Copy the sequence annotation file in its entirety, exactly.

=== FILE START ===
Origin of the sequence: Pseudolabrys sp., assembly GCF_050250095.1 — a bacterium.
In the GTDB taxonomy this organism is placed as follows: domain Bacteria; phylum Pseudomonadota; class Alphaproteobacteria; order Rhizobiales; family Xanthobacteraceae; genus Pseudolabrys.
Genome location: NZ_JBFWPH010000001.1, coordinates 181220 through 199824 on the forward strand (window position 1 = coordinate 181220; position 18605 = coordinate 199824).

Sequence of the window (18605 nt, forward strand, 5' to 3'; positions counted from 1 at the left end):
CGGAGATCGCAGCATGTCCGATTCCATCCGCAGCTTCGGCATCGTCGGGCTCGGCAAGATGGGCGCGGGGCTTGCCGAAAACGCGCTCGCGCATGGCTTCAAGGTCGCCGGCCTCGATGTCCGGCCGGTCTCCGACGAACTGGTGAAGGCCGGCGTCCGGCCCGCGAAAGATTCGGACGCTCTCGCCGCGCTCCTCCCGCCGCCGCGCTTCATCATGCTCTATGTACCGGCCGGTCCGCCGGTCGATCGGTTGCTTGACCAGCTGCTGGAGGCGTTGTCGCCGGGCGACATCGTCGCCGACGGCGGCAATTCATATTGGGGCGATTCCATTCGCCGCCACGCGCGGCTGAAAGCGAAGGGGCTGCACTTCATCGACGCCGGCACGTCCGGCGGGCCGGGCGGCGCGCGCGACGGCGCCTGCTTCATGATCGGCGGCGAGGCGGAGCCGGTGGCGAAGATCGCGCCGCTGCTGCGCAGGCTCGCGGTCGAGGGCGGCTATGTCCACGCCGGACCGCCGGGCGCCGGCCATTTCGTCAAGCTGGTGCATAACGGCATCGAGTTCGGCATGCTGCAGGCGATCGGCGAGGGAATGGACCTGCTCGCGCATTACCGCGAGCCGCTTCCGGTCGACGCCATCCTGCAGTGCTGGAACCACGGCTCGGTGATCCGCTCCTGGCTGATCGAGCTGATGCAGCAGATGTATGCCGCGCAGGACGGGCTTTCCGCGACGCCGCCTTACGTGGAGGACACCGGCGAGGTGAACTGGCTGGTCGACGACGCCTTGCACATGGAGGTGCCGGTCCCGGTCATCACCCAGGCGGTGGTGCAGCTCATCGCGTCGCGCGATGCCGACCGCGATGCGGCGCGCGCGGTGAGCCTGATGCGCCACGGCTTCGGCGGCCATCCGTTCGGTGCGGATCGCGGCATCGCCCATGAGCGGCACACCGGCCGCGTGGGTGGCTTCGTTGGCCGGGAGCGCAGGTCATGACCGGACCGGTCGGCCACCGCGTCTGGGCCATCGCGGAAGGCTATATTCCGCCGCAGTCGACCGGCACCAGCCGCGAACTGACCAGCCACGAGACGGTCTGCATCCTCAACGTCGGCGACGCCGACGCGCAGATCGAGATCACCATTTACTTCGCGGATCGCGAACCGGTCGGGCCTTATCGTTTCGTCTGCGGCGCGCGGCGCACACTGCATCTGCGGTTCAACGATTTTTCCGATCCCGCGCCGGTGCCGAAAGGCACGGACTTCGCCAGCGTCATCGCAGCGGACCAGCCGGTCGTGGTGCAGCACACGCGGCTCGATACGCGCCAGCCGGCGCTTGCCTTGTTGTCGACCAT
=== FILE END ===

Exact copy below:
Origin of the sequence: Pseudolabrys sp., assembly GCF_050250095.1 — a bacterium.
In the GTDB taxonomy this organism is placed as follows: domain Bacteria; phylum Pseudomonadota; class Alphaproteobacteria; order Rhizobiales; family Xanthobacteraceae; genus Pseudolabrys.
Genome location: NZ_JBFWPH010000001.1, coordinates 181220 through 199824 on the forward strand (window position 1 = coordinate 181220; position 18605 = coordinate 199824).

Sequence of the window (18605 nt, forward strand, 5' to 3'; positions counted from 1 at the left end):
CGGAGATCGCAGCATGTCCGATTCCATCCGCAGCTTCGGCATCGTCGGGCTCGGCAAGATGGGCGCGGGGCTTGCCGAAAACGCGCTCGCGCATGGCTTCAAGGTCGCCGGCCTCGATGTCCGGCCGGTCTCCGACGAACTGGTGAAGGCCGGCGTCCGGCCCGCGAAAGATTCGGACGCTCTCGCCGCGCTCCTCCCGCCGCCGCGCTTCATCATGCTCTATGTACCGGCCGGTCCGCCGGTCGATCGGTTGCTTGACCAGCTGCTGGAGGCGTTGTCGCCGGGCGACATCGTCGCCGACGGCGGCAATTCATATTGGGGCGATTCCATTCGCCGCCACGCGCGGCTGAAAGCGAAGGGGCTGCACTTCATCGACGCCGGCACGTCCGGCGGGCCGGGCGGCGCGCGCGACGGCGCCTGCTTCATGATCGGCGGCGAGGCGGAGCCGGTGGCGAAGATCGCGCCGCTGCTGCGCAGGCTCGCGGTCGAGGGCGGCTATGTCCACGCCGGACCGCCGGGCGCCGGCCATTTCGTCAAGCTGGTGCATAACGGCATCGAGTTCGGCATGCTGCAGGCGATCGGCGAGGGAATGGACCTGCTCGCGCATTACCGCGAGCCGCTTCCGGTCGACGCCATCCTGCAGTGCTGGAACCACGGCTCGGTGATCCGCTCCTGGCTGATCGAGCTGATGCAGCAGATGTATGCCGCGCAGGACGGGCTTTCCGCGACGCCGCCTTACGTGGAGGACACCGGCGAGGTGAACTGGCTGGTCGACGACGCCTTGCACATGGAGGTGCCGGTCCCGGTCATCACCCAGGCGGTGGTGCAGCTCATCGCGTCGCGCGATGCCGACCGCGATGCGGCGCGCGCGGTGAGCCTGATGCGCCACGGCTTCGGCGGCCATCCGTTCGGTGCGGATCGCGGCATCGCCCATGAGCGGCACACCGGCCGCGTGGGTGGCTTCGTTGGCCGGGAGCGCAGGTCATGACCGGACCGGTCGGCCACCGCGTCTGGGCCATCGCGGAAGGCTATATTCCGCCGCAGTCGACCGGCACCAGCCGCGAACTGACCAGCCACGAGACGGTCTGCATCCTCAACGTCGGCGACGCCGACGCGCAGATCGAGATCACCATTTACTTCGCGGATCGCGAACCGGTCGGGCCTTATCGTTTCGTCTGCGGCGCGCGGCGCACACTGCATCTGCGGTTCAACGATTTTTCCGATCCCGCGCCGGTGCCGAAAGGCACGGACTTCGCCAGCGTCATCGCAGCGGACCAGCCGGTCGTGGTGCAGCACACGCGGCTCGATACGCGCCAGCCGGCGCTTGCCTTGTTGTCGACCAT